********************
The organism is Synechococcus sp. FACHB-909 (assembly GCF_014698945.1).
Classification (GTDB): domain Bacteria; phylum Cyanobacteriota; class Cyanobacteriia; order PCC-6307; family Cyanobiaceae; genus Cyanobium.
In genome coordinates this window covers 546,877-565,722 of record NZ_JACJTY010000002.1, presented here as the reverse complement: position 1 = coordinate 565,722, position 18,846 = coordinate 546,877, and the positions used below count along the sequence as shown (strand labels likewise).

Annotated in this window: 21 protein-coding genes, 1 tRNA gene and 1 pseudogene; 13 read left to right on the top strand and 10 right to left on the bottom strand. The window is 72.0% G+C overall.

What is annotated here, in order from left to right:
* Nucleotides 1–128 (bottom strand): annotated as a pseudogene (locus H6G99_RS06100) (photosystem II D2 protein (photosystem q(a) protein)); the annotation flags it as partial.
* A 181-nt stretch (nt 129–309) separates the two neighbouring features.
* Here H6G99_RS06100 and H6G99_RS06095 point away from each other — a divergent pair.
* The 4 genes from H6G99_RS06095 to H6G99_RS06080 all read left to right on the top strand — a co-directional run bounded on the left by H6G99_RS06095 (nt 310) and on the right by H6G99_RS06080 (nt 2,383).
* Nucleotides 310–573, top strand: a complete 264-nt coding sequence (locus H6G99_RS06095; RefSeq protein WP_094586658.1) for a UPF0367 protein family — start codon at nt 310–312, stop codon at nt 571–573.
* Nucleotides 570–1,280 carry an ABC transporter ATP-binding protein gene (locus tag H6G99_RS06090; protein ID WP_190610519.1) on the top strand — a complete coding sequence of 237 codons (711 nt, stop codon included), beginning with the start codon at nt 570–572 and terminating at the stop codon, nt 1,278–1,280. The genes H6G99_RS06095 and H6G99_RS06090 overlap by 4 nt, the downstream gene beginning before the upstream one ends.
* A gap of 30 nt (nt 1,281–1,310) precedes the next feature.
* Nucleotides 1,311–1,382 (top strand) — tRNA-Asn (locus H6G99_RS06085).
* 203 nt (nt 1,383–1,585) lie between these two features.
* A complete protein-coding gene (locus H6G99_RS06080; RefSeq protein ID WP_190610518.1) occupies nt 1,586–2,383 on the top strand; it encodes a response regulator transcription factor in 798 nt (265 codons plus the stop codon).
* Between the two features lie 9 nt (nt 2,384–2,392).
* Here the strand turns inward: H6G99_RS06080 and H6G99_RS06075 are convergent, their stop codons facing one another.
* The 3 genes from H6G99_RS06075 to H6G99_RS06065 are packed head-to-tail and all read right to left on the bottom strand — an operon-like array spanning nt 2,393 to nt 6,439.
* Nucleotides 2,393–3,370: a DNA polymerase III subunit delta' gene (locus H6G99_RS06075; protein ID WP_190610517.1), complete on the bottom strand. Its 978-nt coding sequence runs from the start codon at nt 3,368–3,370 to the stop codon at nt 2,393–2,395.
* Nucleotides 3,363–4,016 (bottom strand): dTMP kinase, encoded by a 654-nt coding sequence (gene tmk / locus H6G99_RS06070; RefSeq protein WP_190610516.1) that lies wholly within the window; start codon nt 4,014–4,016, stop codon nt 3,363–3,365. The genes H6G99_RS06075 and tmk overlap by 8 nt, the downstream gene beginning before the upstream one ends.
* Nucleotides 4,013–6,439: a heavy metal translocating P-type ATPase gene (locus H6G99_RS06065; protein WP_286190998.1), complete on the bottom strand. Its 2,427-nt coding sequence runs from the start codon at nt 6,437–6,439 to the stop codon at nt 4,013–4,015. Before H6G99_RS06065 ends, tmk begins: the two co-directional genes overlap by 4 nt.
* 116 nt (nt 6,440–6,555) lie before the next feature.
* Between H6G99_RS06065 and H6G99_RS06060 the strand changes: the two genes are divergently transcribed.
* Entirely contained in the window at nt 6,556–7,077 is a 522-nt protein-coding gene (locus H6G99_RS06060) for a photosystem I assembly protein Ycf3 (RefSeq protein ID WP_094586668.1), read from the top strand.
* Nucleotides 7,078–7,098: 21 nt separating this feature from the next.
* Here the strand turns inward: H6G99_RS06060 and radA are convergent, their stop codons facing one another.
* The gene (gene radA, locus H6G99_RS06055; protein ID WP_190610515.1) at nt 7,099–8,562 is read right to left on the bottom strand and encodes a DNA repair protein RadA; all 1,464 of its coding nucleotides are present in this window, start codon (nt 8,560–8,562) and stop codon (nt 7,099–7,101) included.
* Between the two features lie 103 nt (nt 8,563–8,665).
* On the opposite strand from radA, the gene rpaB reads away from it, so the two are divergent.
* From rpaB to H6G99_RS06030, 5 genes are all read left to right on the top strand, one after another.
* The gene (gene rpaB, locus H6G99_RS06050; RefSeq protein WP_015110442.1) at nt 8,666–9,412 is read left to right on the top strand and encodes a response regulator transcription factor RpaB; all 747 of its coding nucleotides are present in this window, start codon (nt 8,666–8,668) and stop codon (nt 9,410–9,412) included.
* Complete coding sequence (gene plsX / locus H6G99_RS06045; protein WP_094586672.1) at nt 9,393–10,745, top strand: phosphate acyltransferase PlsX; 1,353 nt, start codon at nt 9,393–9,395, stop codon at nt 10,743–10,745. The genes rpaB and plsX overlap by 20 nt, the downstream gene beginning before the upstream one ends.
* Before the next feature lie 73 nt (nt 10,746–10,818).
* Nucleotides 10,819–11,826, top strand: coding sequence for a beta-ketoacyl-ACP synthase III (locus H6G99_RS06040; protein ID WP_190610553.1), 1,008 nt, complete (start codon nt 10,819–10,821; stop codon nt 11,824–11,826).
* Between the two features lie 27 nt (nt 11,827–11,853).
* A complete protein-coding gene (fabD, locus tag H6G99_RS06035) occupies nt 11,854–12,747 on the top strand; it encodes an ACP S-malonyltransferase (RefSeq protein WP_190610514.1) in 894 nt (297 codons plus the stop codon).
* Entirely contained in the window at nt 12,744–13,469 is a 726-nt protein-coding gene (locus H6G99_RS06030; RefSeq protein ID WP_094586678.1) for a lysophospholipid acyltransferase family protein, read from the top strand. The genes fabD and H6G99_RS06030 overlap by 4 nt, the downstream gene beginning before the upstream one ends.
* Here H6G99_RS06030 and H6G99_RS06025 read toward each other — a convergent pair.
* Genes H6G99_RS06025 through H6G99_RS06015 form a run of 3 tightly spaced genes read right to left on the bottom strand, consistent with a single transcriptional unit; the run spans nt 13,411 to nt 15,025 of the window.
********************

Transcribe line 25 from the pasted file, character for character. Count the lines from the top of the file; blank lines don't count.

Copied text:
* Nucleotides 7,078–7,098: 21 nt separating this feature from the next.